These tiny black, white, gold, and clear glass beads were used by Rachel “Chelly” de Groot from November 1942 to April 1944 and recovered by her brother Louis after the war. Chelly used the beads to make handicrafts.
On November 16, 1942, Chelly, then 15, Louis, 13, and their parents Meijer and Sophia left Arnhem and went into hiding after the Dutch police warned them of a raid. Meijer and Sophia hid in Amsterdam while Chelly and Louis moved around to different locations. In summer or fall 1943, Chelly went to Amsterdam to live with her parents. In December, Louis was sent to Lemmer to live with the Onderweegs family.
In February 1944, Dirk Onderweegs offered to take Chelly to a safer hiding place. But on April 8, 1944, four days before Dirk was to return, Chelly and her parents were denounced and arrested. They were sent to Westerbork transit camp, then to Auschwitz. Chelly and Sophia were killed upon arrival in Auschwitz on May 22, 1944. Meijer was selected for a work detail and was killed later on September 30, 1944.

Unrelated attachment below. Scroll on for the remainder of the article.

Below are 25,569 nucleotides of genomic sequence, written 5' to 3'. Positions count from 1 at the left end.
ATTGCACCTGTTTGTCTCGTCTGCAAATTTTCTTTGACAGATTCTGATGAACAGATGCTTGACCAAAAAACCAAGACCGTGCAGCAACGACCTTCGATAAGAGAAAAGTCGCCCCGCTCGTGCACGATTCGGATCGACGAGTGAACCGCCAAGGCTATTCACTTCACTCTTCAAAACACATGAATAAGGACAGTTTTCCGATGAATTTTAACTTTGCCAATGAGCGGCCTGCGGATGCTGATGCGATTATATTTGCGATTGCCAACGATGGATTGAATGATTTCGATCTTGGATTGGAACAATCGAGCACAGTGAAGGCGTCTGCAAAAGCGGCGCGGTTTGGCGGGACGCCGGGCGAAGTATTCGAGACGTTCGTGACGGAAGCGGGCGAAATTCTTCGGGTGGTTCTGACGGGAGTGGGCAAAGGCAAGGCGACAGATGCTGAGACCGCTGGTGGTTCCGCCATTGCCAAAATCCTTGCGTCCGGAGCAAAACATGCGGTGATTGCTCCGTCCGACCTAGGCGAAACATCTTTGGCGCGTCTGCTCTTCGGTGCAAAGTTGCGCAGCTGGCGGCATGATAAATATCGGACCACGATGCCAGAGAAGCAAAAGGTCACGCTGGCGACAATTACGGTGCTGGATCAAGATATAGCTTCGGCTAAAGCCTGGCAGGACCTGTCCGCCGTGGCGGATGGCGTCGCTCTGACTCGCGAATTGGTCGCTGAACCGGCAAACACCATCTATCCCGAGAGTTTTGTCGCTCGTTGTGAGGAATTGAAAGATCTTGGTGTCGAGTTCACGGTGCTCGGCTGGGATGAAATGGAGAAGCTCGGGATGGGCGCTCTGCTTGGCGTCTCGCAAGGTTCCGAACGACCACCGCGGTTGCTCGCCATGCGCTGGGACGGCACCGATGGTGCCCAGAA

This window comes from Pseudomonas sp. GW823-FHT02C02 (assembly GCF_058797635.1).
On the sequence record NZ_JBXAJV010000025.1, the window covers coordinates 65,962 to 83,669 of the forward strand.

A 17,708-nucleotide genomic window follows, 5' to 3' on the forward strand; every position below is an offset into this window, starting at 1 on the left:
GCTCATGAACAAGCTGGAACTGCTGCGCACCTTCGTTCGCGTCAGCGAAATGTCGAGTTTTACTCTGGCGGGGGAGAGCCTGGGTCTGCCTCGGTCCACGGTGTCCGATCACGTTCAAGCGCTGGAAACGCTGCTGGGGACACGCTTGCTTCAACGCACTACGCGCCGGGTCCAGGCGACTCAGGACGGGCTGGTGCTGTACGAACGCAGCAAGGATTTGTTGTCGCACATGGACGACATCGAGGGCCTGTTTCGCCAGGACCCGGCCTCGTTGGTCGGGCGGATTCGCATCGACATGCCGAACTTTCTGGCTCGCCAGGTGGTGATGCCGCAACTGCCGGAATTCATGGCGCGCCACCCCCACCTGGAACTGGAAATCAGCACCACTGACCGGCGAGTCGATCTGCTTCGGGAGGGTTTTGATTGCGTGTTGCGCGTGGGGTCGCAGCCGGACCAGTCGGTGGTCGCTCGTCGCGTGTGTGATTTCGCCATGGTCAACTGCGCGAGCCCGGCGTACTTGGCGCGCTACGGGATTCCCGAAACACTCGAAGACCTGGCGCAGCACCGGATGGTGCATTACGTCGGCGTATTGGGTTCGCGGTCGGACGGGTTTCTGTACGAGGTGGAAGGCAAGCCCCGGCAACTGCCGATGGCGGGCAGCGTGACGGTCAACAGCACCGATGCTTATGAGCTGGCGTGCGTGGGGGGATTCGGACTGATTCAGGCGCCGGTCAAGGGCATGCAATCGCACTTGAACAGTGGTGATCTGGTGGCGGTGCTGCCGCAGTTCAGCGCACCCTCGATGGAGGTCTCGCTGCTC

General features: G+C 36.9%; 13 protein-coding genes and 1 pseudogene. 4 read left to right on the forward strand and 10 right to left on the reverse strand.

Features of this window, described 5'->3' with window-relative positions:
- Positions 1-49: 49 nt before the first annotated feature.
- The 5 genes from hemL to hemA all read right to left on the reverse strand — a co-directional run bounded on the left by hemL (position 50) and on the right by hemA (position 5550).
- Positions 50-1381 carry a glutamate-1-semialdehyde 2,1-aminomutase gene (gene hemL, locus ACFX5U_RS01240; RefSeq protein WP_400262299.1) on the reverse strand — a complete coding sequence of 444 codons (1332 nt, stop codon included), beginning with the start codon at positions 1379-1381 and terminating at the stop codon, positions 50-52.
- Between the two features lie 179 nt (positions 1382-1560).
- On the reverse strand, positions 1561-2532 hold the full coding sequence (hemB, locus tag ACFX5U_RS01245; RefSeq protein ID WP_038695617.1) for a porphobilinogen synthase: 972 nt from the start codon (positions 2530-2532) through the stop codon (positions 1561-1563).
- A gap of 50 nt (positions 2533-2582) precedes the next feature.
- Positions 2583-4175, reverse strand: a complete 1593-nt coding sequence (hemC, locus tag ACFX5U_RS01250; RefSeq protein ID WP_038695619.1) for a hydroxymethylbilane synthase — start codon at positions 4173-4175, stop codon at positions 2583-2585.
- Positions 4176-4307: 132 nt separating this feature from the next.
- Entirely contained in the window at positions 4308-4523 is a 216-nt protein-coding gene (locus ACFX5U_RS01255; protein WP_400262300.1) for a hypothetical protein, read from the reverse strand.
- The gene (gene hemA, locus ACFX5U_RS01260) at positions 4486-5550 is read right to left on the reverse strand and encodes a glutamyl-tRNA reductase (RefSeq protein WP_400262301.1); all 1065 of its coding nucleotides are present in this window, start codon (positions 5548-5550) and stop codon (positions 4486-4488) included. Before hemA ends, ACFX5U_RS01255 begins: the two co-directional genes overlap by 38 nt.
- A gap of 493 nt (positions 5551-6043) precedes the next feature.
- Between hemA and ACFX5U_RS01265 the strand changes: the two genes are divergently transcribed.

Louis remained in hiding with the Onderweegs until liberation in mid-April 1945.
Why are artifacts like these beads important historical evidence?
Use the Museum's website and Collections to learn more about the experiences of children during the Holocuast.
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